Benjamin Franklin Papers

To Benjamin Franklin from Alexander McNutt, 9 April 1782

From Alexander McNutt9

ALS: Historical Society of Pennsylvania

Salem April. 9th. 1782


Haveing lately done my self the honor of writing to you, and forwarding Sundry Copies of the Constitution of New Ireland, with Several Numbers Adressed to the Peace Makers &c—1 at present I have very little more Interesting to Acquaint you of, but Expect Shortly to have it in my power to write you more fully.

The Occasion of the trouble I give you at present, is to Solicit your Interest in favour of a friend in Mill Prison near Plymouth, his name is Benjamin Brown2 of Salem, State of Massachusetts, Your Order for his release in the next Exchange of Prisoners and any Other Good Offices you Can render him will be most Gratefully Acknowledged and honorably rewarded. I have the Honor to be, with due respect Sir your most Obedient & most humble sevt.

A. M. N

The Honorable Benjamin Franklin Esqr Minister Plenipotentiary of the United States of America at the Court of Versaillis

Notation: S. M. N. April 9. 1782.

[Note numbering follows the Franklin Papers source.]

9The ambitious land promoter who, in the mid-1760s, had interested BF in a share of a large tract in Nova Scotia (XI, 470n; XII, 20n, 345–50). McNutt persuaded families from both New England and Ireland to join him in settling this property. The British soon disallowed emigration from Ireland, and McNutt’s reputation for making exaggerated claims made dealings difficult with the authorities in Canada. In 1778 he moved to Massachusetts and, representing himself as the leader of a parallel independence movement, urged Congress to involve Nova Scotia in the war. DAB; Arthur W. H. Eaton, “Alexander McNutt, the Colonizer,” Americana, VIII (1913), 1065–87.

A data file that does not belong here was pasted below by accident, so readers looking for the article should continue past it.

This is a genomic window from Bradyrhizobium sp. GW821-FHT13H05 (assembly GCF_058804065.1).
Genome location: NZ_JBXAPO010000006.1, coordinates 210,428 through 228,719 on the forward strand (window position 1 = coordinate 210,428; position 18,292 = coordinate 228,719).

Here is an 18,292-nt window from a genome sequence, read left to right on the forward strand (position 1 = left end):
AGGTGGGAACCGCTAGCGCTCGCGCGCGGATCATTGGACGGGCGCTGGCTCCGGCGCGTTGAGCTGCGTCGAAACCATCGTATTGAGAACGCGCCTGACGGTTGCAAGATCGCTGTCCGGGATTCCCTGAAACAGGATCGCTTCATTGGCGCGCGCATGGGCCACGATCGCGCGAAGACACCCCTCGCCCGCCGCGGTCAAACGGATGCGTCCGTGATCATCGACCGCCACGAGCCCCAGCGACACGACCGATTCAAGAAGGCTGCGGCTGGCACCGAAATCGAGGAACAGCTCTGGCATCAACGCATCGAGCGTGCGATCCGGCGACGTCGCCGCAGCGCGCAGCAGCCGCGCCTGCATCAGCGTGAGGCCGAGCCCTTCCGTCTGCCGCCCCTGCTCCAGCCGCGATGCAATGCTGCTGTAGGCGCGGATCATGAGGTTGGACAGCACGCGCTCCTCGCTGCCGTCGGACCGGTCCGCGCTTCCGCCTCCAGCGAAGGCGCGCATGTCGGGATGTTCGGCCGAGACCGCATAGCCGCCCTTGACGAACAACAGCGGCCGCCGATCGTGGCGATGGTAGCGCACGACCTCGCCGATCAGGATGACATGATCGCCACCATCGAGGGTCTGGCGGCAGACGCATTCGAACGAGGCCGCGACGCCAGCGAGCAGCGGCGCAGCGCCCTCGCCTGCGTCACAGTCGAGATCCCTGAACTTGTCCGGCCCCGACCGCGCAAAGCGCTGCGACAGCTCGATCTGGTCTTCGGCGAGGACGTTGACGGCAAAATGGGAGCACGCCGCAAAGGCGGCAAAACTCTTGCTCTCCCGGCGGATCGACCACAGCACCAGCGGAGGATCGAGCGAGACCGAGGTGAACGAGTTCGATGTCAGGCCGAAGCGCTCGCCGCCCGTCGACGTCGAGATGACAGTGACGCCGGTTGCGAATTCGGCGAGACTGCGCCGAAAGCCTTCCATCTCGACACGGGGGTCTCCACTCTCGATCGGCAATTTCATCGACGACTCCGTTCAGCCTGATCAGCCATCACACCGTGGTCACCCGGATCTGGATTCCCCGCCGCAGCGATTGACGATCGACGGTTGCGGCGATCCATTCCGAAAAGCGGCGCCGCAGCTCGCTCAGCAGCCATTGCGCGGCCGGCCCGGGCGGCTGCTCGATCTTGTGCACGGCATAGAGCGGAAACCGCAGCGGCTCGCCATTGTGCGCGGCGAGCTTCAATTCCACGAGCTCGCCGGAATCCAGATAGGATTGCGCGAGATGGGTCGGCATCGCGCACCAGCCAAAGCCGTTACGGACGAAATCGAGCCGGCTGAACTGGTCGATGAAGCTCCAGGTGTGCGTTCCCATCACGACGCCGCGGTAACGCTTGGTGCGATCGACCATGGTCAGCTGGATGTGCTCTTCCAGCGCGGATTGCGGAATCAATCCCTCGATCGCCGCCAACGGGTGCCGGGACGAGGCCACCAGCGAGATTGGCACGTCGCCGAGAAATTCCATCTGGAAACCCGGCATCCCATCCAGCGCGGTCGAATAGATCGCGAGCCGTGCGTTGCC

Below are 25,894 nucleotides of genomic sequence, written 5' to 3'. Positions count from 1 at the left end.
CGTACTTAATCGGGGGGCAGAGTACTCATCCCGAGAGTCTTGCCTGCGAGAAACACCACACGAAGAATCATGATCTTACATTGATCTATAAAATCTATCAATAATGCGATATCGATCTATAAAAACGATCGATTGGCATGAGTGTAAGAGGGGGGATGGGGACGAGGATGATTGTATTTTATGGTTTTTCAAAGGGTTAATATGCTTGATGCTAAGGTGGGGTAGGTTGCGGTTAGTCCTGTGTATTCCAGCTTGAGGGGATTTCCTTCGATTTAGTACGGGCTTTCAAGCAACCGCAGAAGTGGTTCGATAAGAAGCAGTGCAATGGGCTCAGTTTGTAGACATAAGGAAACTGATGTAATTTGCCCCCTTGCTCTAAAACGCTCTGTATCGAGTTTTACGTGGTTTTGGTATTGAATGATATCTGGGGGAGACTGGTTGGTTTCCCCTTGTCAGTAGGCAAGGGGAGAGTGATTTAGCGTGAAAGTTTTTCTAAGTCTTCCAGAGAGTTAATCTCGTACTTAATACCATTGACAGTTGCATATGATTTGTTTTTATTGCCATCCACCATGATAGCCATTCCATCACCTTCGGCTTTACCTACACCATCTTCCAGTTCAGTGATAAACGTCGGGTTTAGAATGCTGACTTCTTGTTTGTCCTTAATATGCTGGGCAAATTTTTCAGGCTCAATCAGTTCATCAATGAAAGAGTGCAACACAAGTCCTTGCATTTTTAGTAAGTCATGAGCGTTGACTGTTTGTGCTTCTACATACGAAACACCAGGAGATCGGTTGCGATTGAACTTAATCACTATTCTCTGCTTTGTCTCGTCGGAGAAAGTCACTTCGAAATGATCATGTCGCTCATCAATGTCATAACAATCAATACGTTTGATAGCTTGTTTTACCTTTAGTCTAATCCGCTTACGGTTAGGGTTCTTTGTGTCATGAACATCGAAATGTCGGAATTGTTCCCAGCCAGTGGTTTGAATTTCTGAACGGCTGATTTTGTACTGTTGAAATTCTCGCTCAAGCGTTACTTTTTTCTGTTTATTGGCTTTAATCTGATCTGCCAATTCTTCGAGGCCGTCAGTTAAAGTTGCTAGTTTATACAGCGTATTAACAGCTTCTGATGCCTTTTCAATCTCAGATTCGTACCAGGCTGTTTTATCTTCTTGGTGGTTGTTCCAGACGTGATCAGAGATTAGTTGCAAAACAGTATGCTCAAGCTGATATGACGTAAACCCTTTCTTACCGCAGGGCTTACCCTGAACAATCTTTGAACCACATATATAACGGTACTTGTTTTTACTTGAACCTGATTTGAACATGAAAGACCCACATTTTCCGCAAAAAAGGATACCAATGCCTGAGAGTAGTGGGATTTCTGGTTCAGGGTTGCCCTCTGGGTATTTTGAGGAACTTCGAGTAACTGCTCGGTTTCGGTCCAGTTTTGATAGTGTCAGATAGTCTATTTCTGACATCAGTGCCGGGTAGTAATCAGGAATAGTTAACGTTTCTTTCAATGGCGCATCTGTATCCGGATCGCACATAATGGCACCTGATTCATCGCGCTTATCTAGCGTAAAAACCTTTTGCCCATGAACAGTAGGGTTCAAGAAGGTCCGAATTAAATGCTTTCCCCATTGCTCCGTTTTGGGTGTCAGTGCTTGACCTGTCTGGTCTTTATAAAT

1This 1780 publication was listed in a Jan. 8, 1782, inventory of BF’s library: XXXVI, 343. The pamphlet’s full title was The Constitution and Frame of Government of the Free and Independent State of New Ireland. Ostensibly a plan of government for an independent Nova Scotia, it was also an advertisement for emigrants to the new (but as yet unrecognized) nation. Bound with it were McNutt’s three addresses “To the Peace Makers,” those “European Powers, That may be engaged in Settling Terms of Peace, among the Nations at War,” that appeared under the collective title Considerations on the sovereignty, independence, trade and fisheries of New Ireland (formerly known by the name of Nova Scotia). BF’s copies of these, as well as McNutt’s broadside addressed “To the Inhabitants of the State of New Ireland and All Others on Both Sides of the Atlantic, Who Are Interested in the Great and Important Contest Between the Rising Empire of North America and the Island of Great Britain,” are now at the Hist. Soc. of Pa.

2A mariner who was committed to Mill Prison in early July, 1781: Kaminkow, Mariners, p. 25.

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